an elongate tubular member having a proximal end and a distal end and a passageway defining an inner lumen extending between those ends,
said elongate tubular member having:
a.) a relatively stiff proximal segment, said proximal segment composed of an inner proximal tubular liner comprising a proximal liner material in coaxial relationship with an outer proximal tubular cover comprising a proximal cover material, a first ribbon stiffener having a handedness and spirally and coaxially wound upon said inner proximal tubular liner covered by said outer proximal tubular cover and
b.) a relatively flexible distal segment, said distal segment being composed of an inner distal tubular liner comprising a distal liner material in coaxial relationship with an outer distal tubular cover comprising a distal cover material, and said first ribbon stiffener spirally and coaxially wound upon said inner distal tubular liner and covered by said outer distal tubular cover, and the catheter, in the region of the distal end, has a critical bend diameter of no more than 3.5 mm and a lateral flexibility of greater than 6500/in-lb. and the second ribbon stiffener is spirally and coaxially wound about said first ribbon stiffener, and
c.) at least one intermediate segment defining a passageway between the relatively stiff proximal segment and the relatively flexible distal segment, said at least one intermediate segment being composed of an extension of the inner proximal tubular liner in coaxial relationship with an extension of the outer distal tubular cover, and said first ribbon stiffener spirally and coaxially wound between said inner proximal tubular liner and said outer distal tubular cover and the second ribbon stiffener is spirally and coaxially wound about said first ribbon stiffener.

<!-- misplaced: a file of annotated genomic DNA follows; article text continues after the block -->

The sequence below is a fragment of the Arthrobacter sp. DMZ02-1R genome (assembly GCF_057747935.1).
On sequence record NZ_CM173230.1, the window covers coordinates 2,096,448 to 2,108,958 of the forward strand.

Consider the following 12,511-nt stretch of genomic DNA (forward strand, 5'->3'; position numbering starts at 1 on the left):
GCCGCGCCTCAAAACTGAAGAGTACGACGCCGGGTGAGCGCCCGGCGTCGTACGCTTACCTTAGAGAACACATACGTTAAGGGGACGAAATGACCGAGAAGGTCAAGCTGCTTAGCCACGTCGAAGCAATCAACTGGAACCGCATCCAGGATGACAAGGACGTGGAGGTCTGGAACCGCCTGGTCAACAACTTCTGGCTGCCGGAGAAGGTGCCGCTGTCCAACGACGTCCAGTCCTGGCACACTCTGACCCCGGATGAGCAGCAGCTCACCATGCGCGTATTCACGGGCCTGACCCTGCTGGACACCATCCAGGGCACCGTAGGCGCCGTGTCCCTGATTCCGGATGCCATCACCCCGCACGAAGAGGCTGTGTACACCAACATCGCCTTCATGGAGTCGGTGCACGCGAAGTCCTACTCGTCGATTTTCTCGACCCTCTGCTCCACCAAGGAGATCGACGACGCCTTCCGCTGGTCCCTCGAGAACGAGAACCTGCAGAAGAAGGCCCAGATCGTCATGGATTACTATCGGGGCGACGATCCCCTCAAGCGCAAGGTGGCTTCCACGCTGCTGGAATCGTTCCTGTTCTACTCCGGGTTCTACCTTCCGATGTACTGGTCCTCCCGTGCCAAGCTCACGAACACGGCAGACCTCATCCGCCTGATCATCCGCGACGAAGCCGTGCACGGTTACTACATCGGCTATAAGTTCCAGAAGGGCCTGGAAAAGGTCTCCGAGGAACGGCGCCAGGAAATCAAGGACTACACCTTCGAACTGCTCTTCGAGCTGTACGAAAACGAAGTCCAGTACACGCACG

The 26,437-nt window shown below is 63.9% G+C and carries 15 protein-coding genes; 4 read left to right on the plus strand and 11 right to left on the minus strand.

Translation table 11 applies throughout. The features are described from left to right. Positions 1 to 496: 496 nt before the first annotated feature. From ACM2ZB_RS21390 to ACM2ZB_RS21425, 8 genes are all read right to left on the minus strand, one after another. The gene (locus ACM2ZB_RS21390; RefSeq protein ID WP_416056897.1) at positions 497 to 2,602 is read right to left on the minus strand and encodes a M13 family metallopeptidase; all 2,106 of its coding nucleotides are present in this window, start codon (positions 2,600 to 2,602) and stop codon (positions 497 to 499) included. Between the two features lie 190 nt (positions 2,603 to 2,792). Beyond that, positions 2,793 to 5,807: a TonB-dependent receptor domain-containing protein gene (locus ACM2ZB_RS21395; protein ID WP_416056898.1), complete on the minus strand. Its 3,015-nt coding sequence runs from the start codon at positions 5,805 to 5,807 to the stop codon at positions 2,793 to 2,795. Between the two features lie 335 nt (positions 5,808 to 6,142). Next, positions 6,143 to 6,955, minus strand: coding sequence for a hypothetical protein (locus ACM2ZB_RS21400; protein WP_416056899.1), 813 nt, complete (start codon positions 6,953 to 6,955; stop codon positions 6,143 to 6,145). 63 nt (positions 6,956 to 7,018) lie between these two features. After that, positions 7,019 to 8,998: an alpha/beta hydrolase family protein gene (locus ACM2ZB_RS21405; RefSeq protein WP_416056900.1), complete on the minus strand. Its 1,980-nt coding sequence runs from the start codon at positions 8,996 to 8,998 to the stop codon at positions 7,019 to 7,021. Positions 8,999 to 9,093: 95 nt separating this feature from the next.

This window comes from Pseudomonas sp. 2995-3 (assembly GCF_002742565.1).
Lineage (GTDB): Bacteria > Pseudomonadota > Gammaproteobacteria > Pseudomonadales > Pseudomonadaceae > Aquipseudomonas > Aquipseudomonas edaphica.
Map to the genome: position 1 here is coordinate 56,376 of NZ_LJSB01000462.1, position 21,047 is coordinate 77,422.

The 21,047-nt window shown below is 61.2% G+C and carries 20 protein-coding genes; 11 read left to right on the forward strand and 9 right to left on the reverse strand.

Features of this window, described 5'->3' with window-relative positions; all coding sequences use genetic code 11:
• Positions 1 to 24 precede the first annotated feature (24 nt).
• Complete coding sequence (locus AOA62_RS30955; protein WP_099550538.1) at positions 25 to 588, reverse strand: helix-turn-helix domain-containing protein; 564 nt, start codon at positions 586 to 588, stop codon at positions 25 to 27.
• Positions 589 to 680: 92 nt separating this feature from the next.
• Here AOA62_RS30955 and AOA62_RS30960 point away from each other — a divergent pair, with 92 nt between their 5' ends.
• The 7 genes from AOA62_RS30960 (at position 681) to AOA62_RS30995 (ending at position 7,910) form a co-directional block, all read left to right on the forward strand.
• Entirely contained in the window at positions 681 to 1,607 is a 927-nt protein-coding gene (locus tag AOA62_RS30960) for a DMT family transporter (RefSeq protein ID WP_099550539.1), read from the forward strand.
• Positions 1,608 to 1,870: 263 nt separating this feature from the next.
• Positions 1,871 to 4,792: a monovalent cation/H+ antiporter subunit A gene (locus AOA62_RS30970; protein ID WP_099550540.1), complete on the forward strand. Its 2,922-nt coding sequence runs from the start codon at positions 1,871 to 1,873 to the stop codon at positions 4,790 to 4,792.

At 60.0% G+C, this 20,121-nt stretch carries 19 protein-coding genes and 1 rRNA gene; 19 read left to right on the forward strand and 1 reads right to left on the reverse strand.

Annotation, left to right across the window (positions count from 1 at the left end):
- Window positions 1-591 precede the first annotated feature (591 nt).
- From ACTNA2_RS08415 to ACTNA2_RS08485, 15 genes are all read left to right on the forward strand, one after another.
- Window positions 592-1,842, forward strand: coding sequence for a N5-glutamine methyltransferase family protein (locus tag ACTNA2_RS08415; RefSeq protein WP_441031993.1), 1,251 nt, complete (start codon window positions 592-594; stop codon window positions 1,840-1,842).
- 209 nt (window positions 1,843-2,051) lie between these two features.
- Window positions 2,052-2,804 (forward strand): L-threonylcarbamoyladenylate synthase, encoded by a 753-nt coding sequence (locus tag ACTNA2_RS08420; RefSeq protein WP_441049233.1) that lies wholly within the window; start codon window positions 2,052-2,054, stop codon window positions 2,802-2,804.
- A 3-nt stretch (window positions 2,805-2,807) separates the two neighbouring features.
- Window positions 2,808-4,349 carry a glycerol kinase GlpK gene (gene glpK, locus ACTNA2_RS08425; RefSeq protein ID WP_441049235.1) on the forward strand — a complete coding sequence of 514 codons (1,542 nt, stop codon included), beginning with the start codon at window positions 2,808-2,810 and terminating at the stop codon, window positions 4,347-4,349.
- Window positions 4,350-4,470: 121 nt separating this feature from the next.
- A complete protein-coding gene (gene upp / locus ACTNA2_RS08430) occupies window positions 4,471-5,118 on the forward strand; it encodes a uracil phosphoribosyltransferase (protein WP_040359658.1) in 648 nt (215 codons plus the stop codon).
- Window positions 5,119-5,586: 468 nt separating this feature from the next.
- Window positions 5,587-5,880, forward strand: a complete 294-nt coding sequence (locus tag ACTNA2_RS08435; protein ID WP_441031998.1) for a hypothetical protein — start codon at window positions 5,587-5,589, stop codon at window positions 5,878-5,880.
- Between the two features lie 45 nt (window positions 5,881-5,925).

42. The catheter of claim 41 where the first ribbon stiffener comprises a metallic ribbon having a thickness between 0.75 mil and 2.5 mil and a width between 2.5 and 8.0 mil.
43. The catheter of claim 42 where the first ribbon stiffener comprises a ribbon having a thickness of about 1.0 mil and a width of about 3.0 mil.
44. The catheter of claim 42 where the second ribbon stiffener comprises a metallic ribbon having a thickness between 0.75 mil and 2.5 mil and a width between 2.5 and 8.0 mil.
45. The catheter of claim 44 where the first ribbon stiffener comprises a ribbon having a thickness of about 1.0 mil and a width of about 3.0 mil.
46. A catheter section comprising:
an elongate tubular member having a proximal end and a distal end and a passageway defining an inner lumen extending between those ends, said elongate tubular member comprising an outer tubular liner in coaxial relationship with at least a first ribbon stiffener having a handedness and spirally and coaxially wound and covered by said outer tubular cover, and the catheter section, in the region of the distal end, has a critical bend diameter of no more than 3.5 mm and a lateral flexibility of greater than 6500/in-lb.
47. The catheter section of claim 46 wherein the section has a lateral flexibility of greater than 8500/in-lb.
48. The catheter section of claim 46 where the cover material is radiation sterilizable without substantial degradation of its physical attributes.